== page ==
Author Topic: Call for images - Testing new plate solving and annotation features  (Read 1507 times)

Offline Juan Conejero

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Hi all,

We are currently implementing new features in our plate solving and annotation scripts, and lack the necessary real-world data to test them thoroughly. We'd appreciate if you could provide us with images suitable for testing these features. We need images that comply with the following requisites:

- Required: Acquisition time metadata. We need to know the date the image was acquired, accurate to within one minute if possible in the case of inner planets (see below), or to within one hour or so for the rest of objects. For example, if your image has been acquired in FITS format and has a valid DATE-OBS header keyword generated by your acquisition software, that would be ideal.

- Required: Images with planets and/or asteroids. The new features that we are testing involve calculation of high-accuracy solar system ephemerides, which we must test against real data. We need images with:

- One or more of: Mercury, Venus, Mars, Jupiter, Saturn, Uranus, Neptune, and Pluto.

- One or more of the 343 most massive asteroids included in DE430's numerical integration—see the list attached to this post as a plain text file, which you can open in PixInsight's Script Editor. For example, if you have images covering relatively large areas of the Ecliptic, the probability that you have recorded one of these asteroids is high. In such case, even if you don't know whether you have one of these asteroids in the image or not, you can send it to us if it complies with the rest of requirements.

- Geodetic coordinates of the observer. It would be great if you could provide at least the approximate longitude and latitude (also height if possible) of the location where the image was acquired.

- Linear images. To perform the accurate plate solving and measurement tasks that we need to test the new features, we need unstretched (linear) images. We cannot perform valid PSF measurements on stretched images.

Thank you so much in advance!
Juan Conejero
PixInsight Development Team
http://pixinsight.com/

Offline Juan Conejero

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I forgot to mention something I thought was obvious (since we are speaking of plate solving), but maybe it is not. We need deep-sky images, not planetary images. That is, we need deep-sky images with stars and planets and/or asteroids, as described in my yesterday's post. Sorry for the potential confusion.
Juan Conejero
PixInsight Development Team
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Offline RickS

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Hi Juan,

I have some test subs at fairly short focal length (image scale a few arcsec/pixel) with Saturn near M8/M20.  Are they useful?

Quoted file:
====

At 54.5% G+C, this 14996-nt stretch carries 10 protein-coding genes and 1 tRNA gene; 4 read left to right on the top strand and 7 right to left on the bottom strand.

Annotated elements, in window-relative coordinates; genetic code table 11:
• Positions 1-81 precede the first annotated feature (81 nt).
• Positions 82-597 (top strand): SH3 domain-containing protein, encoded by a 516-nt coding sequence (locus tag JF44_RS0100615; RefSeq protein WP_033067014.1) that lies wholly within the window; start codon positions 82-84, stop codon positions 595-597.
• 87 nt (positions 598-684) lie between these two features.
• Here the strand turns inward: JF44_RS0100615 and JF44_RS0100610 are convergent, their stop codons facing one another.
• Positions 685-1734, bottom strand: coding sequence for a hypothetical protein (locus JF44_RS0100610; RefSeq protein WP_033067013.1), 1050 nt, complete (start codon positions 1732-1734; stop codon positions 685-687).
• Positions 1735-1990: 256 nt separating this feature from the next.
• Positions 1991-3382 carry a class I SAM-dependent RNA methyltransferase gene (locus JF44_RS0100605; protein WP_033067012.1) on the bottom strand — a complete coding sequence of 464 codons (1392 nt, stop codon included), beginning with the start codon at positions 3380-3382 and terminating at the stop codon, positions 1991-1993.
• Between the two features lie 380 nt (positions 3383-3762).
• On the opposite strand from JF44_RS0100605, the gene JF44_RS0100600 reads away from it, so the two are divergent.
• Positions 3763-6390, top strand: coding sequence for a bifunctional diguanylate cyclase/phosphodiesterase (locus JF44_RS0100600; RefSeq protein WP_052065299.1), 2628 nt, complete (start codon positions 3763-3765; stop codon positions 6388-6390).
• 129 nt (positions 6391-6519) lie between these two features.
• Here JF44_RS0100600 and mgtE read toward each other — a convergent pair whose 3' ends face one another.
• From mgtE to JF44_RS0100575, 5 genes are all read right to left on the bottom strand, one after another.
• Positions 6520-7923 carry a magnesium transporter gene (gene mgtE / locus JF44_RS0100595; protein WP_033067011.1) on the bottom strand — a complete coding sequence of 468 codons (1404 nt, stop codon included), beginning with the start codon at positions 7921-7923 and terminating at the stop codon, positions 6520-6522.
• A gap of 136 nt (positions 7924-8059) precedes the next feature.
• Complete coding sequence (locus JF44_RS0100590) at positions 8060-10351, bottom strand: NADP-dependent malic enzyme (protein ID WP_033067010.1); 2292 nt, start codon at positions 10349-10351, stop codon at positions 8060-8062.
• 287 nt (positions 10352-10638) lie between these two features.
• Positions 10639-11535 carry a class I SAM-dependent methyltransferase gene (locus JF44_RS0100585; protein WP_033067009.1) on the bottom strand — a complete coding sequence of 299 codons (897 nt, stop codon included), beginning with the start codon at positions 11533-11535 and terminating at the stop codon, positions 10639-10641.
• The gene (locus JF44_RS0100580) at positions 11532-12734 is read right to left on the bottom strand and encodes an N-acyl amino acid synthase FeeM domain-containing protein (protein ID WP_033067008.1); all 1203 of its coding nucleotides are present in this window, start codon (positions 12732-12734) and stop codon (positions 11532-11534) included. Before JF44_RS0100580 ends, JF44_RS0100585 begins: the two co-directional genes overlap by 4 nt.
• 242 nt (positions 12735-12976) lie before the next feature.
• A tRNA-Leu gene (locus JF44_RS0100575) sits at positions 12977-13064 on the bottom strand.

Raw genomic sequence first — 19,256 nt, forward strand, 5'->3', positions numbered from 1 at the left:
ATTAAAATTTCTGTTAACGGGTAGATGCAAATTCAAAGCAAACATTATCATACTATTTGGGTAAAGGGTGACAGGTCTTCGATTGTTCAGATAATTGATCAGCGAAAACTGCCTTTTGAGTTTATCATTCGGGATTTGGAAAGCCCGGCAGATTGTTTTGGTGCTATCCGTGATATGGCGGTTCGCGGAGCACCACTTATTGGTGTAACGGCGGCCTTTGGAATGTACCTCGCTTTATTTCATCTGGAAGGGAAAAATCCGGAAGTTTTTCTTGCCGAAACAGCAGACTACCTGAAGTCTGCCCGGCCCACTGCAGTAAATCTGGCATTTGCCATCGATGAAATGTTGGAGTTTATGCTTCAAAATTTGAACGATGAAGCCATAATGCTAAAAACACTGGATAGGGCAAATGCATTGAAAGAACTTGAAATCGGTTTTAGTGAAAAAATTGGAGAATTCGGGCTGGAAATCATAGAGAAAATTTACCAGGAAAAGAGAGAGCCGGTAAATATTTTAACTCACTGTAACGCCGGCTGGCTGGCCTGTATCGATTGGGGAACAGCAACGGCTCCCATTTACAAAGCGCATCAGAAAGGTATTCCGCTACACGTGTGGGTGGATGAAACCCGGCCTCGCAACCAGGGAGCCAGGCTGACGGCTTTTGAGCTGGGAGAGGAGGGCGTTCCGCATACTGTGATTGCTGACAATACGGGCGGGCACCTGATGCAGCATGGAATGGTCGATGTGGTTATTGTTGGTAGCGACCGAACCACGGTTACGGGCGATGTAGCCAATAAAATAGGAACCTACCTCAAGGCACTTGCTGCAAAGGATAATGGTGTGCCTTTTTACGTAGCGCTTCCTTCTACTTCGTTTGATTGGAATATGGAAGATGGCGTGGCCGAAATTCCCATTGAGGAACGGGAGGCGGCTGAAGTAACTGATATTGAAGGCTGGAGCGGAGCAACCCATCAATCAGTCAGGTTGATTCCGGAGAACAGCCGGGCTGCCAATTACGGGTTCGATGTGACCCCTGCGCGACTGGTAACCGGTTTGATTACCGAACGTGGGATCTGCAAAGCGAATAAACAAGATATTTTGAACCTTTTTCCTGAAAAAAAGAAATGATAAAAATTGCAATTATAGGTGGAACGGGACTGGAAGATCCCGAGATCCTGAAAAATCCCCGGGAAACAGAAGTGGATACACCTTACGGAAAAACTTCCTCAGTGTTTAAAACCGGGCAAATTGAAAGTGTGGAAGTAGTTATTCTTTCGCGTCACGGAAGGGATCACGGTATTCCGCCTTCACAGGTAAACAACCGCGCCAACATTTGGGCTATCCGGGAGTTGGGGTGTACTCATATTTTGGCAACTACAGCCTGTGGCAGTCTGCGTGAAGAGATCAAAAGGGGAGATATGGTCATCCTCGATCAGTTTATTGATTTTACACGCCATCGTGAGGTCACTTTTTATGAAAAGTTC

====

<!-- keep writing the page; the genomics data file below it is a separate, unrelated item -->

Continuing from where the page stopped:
Cheers,
Rick.

Offline Juan Conejero

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Yes, absolutely! Thank you Rick.
Juan Conejero
PixInsight Development Team
http://pixinsight.com/

Offline RickS

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I'll upload a few to Dropbox tonight and send you a link...

Offline ngc1535

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Juan,

I can provide many high quality images across many platescales that satisfy your needs.

1. Are you looking for calibrated images? (or raw?)
2. Is there a repository you are maintaining or do we provide links from our own places?
3. Do you require temporal series of like images? In other words...I am certain some of the ecliptic data will have some of the asteroids. Do you want a series of sequential images to show moving objects for confirmation or is a single image good enough?

-adam

Offline Juan Conejero

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Hi Adam,

Thank you so much!

Quote
1. Are you looking for calibrated images? (or raw?)

Calibrated images. I have to perform accurate PSF measurements. The higher the SNR, the better.

Quote
2. Is there a repository you are maintaining or do we provide links from our own places?

Please provide a link if you can, or upload the images to some cloud storage service such as dropbox.

Quote
3. Do you require temporal series of like images?

Not necessarily, but if you have a sequence of frames with the same object(s), that is great for verification of accuracy in ephemeris calculations.

These tests are intended to verify experimentally the robustness of a new version of our plate solving script, which implements a new distortion modeling algorithm of unprecedented accuracy. I am also working on a new version of the annotation script able to identify and annotate solar system objects. These tests are a great test bench for the whole set of astrometry tools that will be available in the next version of PixInsight, including the integrated solar system ephemerides, position reduction and plate solving subsystems. In addition, the new local distortion correction modeling capabilities are essential for the astrometry-based mosaic generation tool that I plan on releasing soon. So this is indeed important :)
Juan Conejero
PixInsight Development Team